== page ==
Brethren, we often joke that nothing in Freemasonry ever changes or that, if it does, it takes a good many years to do so. In this case I know that it is true and that as we celebrate the Coronation – sixty years later – those sentiments expressed by Lord Scarbrough are as true today as they were then. Long may that be the case.
We celebrate another royal sixtieth anniversary this year, that of His Royal Highness Prince Philip, Duke of Edinburgh’s sixty years as a subscribing member of the Craft. The Grand Master sent him a message of congratulations to mark the occasion and, in reply, Prince Philip asked for his thanks and best wishes to be expressed to all members.
Brethren I have to announce that the MW The Grand Master has appointed VWBro Sir David Wootton Past Grand Sword Bearer and, of course last year’s Lord Mayor, to succeed RWBro David Williamson as Assistant Grand Master with effect from 12 March 2014. On that day either the MW The Grand Master or I will have the pleasure of investing him. I must add that Bro Williamson will be continuing as Third Grand Principal in Supreme Grand Chapter.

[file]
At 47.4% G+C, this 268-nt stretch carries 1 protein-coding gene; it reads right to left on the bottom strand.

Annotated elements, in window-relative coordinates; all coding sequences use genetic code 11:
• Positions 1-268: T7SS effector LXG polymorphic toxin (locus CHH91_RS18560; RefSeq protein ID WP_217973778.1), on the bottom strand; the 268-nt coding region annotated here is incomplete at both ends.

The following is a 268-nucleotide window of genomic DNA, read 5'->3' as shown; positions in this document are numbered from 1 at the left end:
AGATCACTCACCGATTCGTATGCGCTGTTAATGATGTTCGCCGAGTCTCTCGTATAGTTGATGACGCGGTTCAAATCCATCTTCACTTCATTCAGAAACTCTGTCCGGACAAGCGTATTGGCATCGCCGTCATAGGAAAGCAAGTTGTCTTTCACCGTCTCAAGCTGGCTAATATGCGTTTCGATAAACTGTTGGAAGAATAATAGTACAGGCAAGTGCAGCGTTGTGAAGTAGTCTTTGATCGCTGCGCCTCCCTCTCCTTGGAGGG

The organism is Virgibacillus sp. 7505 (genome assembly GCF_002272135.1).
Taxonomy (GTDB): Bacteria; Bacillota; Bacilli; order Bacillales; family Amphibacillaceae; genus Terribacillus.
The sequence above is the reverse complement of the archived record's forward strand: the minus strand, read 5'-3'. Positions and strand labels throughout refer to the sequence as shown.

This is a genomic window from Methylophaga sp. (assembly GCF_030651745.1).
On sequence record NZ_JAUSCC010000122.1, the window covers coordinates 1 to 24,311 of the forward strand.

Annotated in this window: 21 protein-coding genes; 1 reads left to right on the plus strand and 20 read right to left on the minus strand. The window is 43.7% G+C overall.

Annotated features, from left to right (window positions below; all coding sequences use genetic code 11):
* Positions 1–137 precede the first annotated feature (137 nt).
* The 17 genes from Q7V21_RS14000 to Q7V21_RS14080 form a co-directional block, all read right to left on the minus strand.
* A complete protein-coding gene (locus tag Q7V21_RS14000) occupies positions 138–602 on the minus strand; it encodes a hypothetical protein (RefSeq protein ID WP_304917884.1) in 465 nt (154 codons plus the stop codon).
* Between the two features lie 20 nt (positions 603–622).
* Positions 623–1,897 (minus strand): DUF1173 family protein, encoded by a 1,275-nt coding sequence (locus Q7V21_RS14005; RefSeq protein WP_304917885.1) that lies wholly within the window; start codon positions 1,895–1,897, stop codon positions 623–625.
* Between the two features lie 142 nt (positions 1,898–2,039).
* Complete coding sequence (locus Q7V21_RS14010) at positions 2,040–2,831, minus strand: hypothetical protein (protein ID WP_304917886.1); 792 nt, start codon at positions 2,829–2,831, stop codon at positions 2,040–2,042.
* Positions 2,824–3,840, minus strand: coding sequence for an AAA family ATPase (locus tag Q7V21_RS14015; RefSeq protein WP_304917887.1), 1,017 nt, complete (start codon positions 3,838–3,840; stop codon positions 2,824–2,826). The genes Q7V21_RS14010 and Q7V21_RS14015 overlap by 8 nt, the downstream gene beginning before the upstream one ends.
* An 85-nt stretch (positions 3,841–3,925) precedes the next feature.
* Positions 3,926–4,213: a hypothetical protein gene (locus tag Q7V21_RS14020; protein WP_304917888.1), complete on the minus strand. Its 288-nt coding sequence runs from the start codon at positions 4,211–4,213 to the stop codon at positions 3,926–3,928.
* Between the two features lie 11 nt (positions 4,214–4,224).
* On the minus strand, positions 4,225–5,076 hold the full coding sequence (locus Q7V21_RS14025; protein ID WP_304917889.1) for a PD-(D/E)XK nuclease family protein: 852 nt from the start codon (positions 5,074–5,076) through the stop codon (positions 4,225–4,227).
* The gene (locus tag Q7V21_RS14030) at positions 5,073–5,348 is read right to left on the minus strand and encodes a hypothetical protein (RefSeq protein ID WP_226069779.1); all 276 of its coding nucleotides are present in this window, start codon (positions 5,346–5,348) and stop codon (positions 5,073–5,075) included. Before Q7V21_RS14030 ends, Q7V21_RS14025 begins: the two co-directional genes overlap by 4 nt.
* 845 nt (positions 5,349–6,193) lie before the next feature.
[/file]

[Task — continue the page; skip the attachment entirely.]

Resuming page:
Established in 2005 to connect lodges with students country-wide, the Universities Scheme is flourishing, enabling a new generation to experience Freemasonry
Hartington Lodge, No. 1085, in the Province of Derbyshire, has become the 55th lodge to join the Universities Scheme, opening a path for it to welcome members of the University of Derby into the Craft from the age of 18.
The lodge was accepted into the scheme after a sub-committee, led by Alan Cudworth, met with Assistant Grand Master David Williamson, Scheme Chairman Edward Lord
and Midlands Co-ordinator David Staples.
David Williamson explained how the Universities Scheme makes it easier for young men to join the Craft, with Provincial Grand Master Graham Rudd then presenting the Assistant Grand Master with a Derbyshire tie and a Festival barbecue cook’s apron.
Hartington Lodge has proven successful in bringing young men into Freemasonry, with members including graduates and former staff of the University of Derby.